It looks like you're using an Ad Blocker.

Please white-list or disable in your ad-blocking tool.

Thank you.


Some features of ATS will be disabled while you continue to use an ad-blocker.


NEWS: Flawed Wisconsin Quarters Found

page: 1

log in


posted on Feb, 8 2005 @ 12:33 PM
You might want to check any newly minted Wisconsin state quarters that you have very carefully, especially if you live in Tucson or San Antonio. Some Wisconsin quarters minted last year could be worth considerably more than 25 cents -- if there is an extra leaf or a flaw that looks like a leaf on the cornstalk pictured on the tail side of the quarter, that is. Depending on the condition of the coin, it could be worth $500 to $600.
Some Wisconsin quarters issued last year are turning out to be worth considerably more than 25 cents.

Coin collectors say quarters with two variations in the design of a cornstalk on the back of the coin have been spotted at Tucson, Ariz., and San Antonio, Texas.
Rick Snow, who owns Eagle Eye Rare Coins Inc. in Tucson, said he started paying $50 each for the quarters when he learned of them.

"As soon as word got out about that, the prices escalated," Snow said.

Please visit the link provided for the complete story.

Then the conspiracy theories began. Some coin collectors think the extra leaves are too plain, too definite almost as if this was done on purpose by a member of the US Mint.

Others think the flaw may just have been something that landed on one set of dies. No one knows at this time, but be rest assured the US mint is looking into the matter.

[edit on 8-2-2005 by Banshee]

posted on Feb, 8 2005 @ 01:14 PM
Five minutes ago I thought I was a genius. I'm George Dubya's missing twin compared to whoever would have had an idea like this.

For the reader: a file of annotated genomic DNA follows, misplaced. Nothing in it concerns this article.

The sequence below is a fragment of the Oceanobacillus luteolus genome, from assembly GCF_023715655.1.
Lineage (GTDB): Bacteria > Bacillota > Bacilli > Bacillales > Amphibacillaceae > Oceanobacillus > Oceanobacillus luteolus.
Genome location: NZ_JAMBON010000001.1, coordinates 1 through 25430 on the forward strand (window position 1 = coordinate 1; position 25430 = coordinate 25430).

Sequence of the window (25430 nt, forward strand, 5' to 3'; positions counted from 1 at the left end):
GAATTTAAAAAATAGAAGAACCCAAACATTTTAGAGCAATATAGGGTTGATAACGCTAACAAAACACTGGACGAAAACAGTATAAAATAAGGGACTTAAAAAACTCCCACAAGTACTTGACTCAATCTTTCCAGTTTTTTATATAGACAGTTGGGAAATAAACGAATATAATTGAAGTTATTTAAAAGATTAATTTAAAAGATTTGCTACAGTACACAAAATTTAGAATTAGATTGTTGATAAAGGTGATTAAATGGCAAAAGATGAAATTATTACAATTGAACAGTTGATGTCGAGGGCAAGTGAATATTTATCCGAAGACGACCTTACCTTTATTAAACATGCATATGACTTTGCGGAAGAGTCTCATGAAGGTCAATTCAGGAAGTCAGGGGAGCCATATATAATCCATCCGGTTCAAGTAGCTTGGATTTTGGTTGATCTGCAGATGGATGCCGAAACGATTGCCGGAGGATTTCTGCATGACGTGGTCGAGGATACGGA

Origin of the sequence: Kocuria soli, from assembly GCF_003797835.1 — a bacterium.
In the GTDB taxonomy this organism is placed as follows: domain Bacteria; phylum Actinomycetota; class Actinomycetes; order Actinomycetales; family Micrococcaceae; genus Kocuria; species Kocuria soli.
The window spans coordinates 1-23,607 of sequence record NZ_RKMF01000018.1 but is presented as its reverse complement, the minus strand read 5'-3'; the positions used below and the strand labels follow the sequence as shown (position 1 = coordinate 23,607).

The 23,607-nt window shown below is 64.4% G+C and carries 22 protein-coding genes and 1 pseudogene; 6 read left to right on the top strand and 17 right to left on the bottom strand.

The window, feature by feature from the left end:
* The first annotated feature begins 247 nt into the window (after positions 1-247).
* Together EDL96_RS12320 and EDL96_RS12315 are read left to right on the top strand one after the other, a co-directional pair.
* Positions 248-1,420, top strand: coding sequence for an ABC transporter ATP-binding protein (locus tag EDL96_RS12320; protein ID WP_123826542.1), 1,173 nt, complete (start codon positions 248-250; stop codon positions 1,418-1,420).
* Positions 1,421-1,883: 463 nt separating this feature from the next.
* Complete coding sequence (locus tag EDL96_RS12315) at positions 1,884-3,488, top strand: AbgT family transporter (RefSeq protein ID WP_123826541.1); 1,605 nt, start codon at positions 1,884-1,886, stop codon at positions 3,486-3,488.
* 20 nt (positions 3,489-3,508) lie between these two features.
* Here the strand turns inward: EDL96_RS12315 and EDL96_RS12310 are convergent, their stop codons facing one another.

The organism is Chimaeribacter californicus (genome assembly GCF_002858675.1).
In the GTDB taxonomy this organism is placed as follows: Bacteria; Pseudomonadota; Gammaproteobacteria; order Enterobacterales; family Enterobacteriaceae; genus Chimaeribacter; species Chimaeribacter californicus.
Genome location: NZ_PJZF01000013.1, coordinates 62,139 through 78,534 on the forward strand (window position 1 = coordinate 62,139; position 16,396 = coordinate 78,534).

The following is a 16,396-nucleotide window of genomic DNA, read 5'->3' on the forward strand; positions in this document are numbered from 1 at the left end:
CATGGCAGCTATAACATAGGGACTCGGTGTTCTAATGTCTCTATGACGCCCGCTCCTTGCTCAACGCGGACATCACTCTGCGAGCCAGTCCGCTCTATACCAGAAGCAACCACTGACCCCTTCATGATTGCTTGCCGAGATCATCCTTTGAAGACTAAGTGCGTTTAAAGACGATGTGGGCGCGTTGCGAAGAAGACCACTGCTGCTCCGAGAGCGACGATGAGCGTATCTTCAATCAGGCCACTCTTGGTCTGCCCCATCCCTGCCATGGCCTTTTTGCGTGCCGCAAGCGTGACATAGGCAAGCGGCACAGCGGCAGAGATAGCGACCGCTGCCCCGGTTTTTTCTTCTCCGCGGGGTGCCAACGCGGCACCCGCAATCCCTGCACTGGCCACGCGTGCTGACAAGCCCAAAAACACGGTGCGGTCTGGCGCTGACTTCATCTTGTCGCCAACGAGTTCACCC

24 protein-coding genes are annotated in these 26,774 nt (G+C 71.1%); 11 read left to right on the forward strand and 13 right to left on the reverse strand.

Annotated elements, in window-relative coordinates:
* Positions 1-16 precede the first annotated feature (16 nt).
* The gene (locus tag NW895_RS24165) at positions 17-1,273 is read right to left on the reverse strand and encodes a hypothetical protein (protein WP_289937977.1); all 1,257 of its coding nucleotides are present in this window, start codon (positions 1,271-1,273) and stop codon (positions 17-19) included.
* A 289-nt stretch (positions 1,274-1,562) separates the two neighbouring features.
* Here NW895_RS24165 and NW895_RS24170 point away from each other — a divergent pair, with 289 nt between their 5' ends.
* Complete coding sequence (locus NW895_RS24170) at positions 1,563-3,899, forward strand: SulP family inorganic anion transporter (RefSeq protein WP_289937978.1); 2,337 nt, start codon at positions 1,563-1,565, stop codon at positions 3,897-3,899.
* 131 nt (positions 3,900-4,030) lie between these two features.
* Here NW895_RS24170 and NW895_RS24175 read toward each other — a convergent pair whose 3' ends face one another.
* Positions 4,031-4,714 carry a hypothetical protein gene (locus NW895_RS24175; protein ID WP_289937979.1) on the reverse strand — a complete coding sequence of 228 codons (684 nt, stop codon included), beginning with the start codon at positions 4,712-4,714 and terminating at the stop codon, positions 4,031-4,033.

You mean to tell me that a small and possibly intentional addition to a new coin made it jump 2000 times in value?
I've got an idea- find out who at the mint asked to recieve their entire paycheck in quarters and arrest him!

This could be up there with the thousand-dollar hammer and toilet seat in terms of conspiracy fund-raising lore. Think about it- you could put an error into a coin, all but corner the market on that coin, and make probably hundreds of thousands of dollars on it over the course of a year or two if you put a bit of planning into it. That might sound really stupid but we're talking about government funding with absolutely no paper trail or oversight- that would be worth a lot to an intelligence or other non-sanctioned government entity.

posted on Feb, 8 2005 @ 01:31 PM
I often thought about it when I was a printer....kind of wished I was working for the government printing their stamps, and well, mix up the wrong batch of ink, or accidentally insert a few sheets upside down, and well, you got yourself a sheet of stamps, with purple trees on it, or a car going upside down. Then well, just slip a few of the misprinted sheets out when they are done being printed take them home praying that they don't notice the few that were left in , and well, hold onto them, and well, your great-grandchildren might have something with alot of value!!
Or course, I've never seen the inside of the place where they print the stamps to just know how difficult all this would be, and there would still be the problem of cutting the stamps, but, well, I could probably find a way.....just let me in the door.
As it is, I've go a few advertisements for some popular products that have some really interesting errors on without wheels, ect. I am holding onto them, just in case.....never know!

posted on Feb, 8 2005 @ 01:35 PM
For those interested I have managed to find pictures of the coins then made up a web page and put them on them on my website. You can find them here.

Once I saw the pictures I know it left some doubt in my mind if something like this was a mechanical error.

Wisconsin Quarters

[edit on 2/8/2005 by shots]

[edit on 2/8/2005 by shots]

posted on Feb, 8 2005 @ 02:36 PM
It doesn't look flawed at all. It looks nice and clean and perfect. Looks like somebody decided to take liberties with the castings.
The only way I can see this being an innocent mistake is if this represents an extremely small and ridiculous change to the cast which for some reason was not successfully implemented everywhere.

Somebody get one of those coins and go to work on it with a hydrolic press! Remember how when you fold a new 20 dollar bill into a paper airplane you get an image of the twin towers burning?

new topics

top topics

log in